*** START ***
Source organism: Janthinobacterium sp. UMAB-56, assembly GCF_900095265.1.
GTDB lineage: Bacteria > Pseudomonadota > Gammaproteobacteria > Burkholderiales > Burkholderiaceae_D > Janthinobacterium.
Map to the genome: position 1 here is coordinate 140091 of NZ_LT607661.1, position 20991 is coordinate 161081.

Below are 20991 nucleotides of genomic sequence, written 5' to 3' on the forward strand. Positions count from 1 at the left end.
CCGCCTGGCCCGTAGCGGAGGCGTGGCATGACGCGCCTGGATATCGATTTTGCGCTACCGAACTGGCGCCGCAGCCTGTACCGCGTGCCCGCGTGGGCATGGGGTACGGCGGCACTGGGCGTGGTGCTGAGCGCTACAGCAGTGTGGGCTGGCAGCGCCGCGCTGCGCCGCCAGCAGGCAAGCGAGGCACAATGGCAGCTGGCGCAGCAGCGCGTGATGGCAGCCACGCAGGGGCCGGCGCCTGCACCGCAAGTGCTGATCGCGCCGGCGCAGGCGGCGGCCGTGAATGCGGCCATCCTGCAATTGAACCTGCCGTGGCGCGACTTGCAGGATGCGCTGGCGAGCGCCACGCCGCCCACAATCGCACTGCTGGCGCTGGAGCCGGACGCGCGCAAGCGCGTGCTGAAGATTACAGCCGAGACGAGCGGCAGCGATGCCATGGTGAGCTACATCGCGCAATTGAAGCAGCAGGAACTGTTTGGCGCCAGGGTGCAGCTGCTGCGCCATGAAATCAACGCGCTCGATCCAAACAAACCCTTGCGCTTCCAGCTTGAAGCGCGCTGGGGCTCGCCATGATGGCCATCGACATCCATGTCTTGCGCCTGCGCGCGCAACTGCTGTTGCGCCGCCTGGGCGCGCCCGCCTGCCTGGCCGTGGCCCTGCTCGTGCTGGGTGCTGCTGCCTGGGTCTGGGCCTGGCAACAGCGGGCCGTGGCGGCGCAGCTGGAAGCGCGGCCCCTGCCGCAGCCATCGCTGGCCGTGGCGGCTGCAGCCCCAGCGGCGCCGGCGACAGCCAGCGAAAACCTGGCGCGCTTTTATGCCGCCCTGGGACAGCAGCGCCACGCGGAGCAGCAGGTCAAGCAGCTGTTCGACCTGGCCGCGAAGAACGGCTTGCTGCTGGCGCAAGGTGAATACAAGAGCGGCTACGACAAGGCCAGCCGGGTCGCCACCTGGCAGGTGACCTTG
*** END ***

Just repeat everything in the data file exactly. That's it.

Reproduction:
Source organism: Janthinobacterium sp. UMAB-56, assembly GCF_900095265.1.
GTDB lineage: Bacteria > Pseudomonadota > Gammaproteobacteria > Burkholderiales > Burkholderiaceae_D > Janthinobacterium.
Map to the genome: position 1 here is coordinate 140091 of NZ_LT607661.1, position 20991 is coordinate 161081.

Below are 20991 nucleotides of genomic sequence, written 5' to 3' on the forward strand. Positions count from 1 at the left end.
CCGCCTGGCCCGTAGCGGAGGCGTGGCATGACGCGCCTGGATATCGATTTTGCGCTACCGAACTGGCGCCGCAGCCTGTACCGCGTGCCCGCGTGGGCATGGGGTACGGCGGCACTGGGCGTGGTGCTGAGCGCTACAGCAGTGTGGGCTGGCAGCGCCGCGCTGCGCCGCCAGCAGGCAAGCGAGGCACAATGGCAGCTGGCGCAGCAGCGCGTGATGGCAGCCACGCAGGGGCCGGCGCCTGCACCGCAAGTGCTGATCGCGCCGGCGCAGGCGGCGGCCGTGAATGCGGCCATCCTGCAATTGAACCTGCCGTGGCGCGACTTGCAGGATGCGCTGGCGAGCGCCACGCCGCCCACAATCGCACTGCTGGCGCTGGAGCCGGACGCGCGCAAGCGCGTGCTGAAGATTACAGCCGAGACGAGCGGCAGCGATGCCATGGTGAGCTACATCGCGCAATTGAAGCAGCAGGAACTGTTTGGCGCCAGGGTGCAGCTGCTGCGCCATGAAATCAACGCGCTCGATCCAAACAAACCCTTGCGCTTCCAGCTTGAAGCGCGCTGGGGCTCGCCATGATGGCCATCGACATCCATGTCTTGCGCCTGCGCGCGCAACTGCTGTTGCGCCGCCTGGGCGCGCCCGCCTGCCTGGCCGTGGCCCTGCTCGTGCTGGGTGCTGCTGCCTGGGTCTGGGCCTGGCAACAGCGGGCCGTGGCGGCGCAGCTGGAAGCGCGGCCCCTGCCGCAGCCATCGCTGGCCGTGGCGGCTGCAGCCCCAGCGGCGCCGGCGACAGCCAGCGAAAACCTGGCGCGCTTTTATGCCGCCCTGGGACAGCAGCGCCACGCGGAGCAGCAGGTCAAGCAGCTGTTCGACCTGGCCGCGAAGAACGGCTTGCTGCTGGCGCAAGGTGAATACAAGAGCGGCTACGACAAGGCCAGCCGGGTCGCCACCTGGCAGGTGACCTTG